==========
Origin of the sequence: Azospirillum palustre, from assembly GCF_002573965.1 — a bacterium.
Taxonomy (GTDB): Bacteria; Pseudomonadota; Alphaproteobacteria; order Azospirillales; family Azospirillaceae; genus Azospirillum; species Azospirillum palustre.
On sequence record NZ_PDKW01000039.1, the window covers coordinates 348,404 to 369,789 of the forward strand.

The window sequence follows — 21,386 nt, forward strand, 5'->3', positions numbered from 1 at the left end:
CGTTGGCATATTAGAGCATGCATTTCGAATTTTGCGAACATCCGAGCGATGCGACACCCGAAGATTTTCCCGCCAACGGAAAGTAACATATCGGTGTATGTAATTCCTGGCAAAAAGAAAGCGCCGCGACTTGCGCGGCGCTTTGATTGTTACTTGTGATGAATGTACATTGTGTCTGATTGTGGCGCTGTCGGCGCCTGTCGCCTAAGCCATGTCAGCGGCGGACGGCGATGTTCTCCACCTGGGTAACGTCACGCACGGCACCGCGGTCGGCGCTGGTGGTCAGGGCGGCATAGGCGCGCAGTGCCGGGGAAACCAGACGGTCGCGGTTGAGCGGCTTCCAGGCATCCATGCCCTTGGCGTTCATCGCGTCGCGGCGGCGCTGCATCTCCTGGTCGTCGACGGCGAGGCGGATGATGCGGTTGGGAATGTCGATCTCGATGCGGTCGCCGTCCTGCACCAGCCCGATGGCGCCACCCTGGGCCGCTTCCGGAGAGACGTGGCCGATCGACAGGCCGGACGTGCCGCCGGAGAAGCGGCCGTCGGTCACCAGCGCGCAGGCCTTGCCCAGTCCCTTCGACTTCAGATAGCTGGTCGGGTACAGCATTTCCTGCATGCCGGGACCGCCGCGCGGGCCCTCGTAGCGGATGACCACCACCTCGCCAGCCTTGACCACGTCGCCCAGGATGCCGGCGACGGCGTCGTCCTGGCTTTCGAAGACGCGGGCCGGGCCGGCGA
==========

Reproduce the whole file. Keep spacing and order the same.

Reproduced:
Origin of the sequence: Azospirillum palustre, from assembly GCF_002573965.1 — a bacterium.
Taxonomy (GTDB): Bacteria; Pseudomonadota; Alphaproteobacteria; order Azospirillales; family Azospirillaceae; genus Azospirillum; species Azospirillum palustre.
On sequence record NZ_PDKW01000039.1, the window covers coordinates 348,404 to 369,789 of the forward strand.

The window sequence follows — 21,386 nt, forward strand, 5'->3', positions numbered from 1 at the left end:
CGTTGGCATATTAGAGCATGCATTTCGAATTTTGCGAACATCCGAGCGATGCGACACCCGAAGATTTTCCCGCCAACGGAAAGTAACATATCGGTGTATGTAATTCCTGGCAAAAAGAAAGCGCCGCGACTTGCGCGGCGCTTTGATTGTTACTTGTGATGAATGTACATTGTGTCTGATTGTGGCGCTGTCGGCGCCTGTCGCCTAAGCCATGTCAGCGGCGGACGGCGATGTTCTCCACCTGGGTAACGTCACGCACGGCACCGCGGTCGGCGCTGGTGGTCAGGGCGGCATAGGCGCGCAGTGCCGGGGAAACCAGACGGTCGCGGTTGAGCGGCTTCCAGGCATCCATGCCCTTGGCGTTCATCGCGTCGCGGCGGCGCTGCATCTCCTGGTCGTCGACGGCGAGGCGGATGATGCGGTTGGGAATGTCGATCTCGATGCGGTCGCCGTCCTGCACCAGCCCGATGGCGCCACCCTGGGCCGCTTCCGGAGAGACGTGGCCGATCGACAGGCCGGACGTGCCGCCGGAGAAGCGGCCGTCGGTCACCAGCGCGCAGGCCTTGCCCAGTCCCTTCGACTTCAGATAGCTGGTCGGGTACAGCATTTCCTGCATGCCGGGACCGCCGCGCGGGCCCTCGTAGCGGATGACCACCACCTCGCCAGCCTTGACCACGTCGCCCAGGATGCCGGCGACGGCGTCGTCCTGGCTTTCGAAGACGCGGGCCGGGCCGGCGA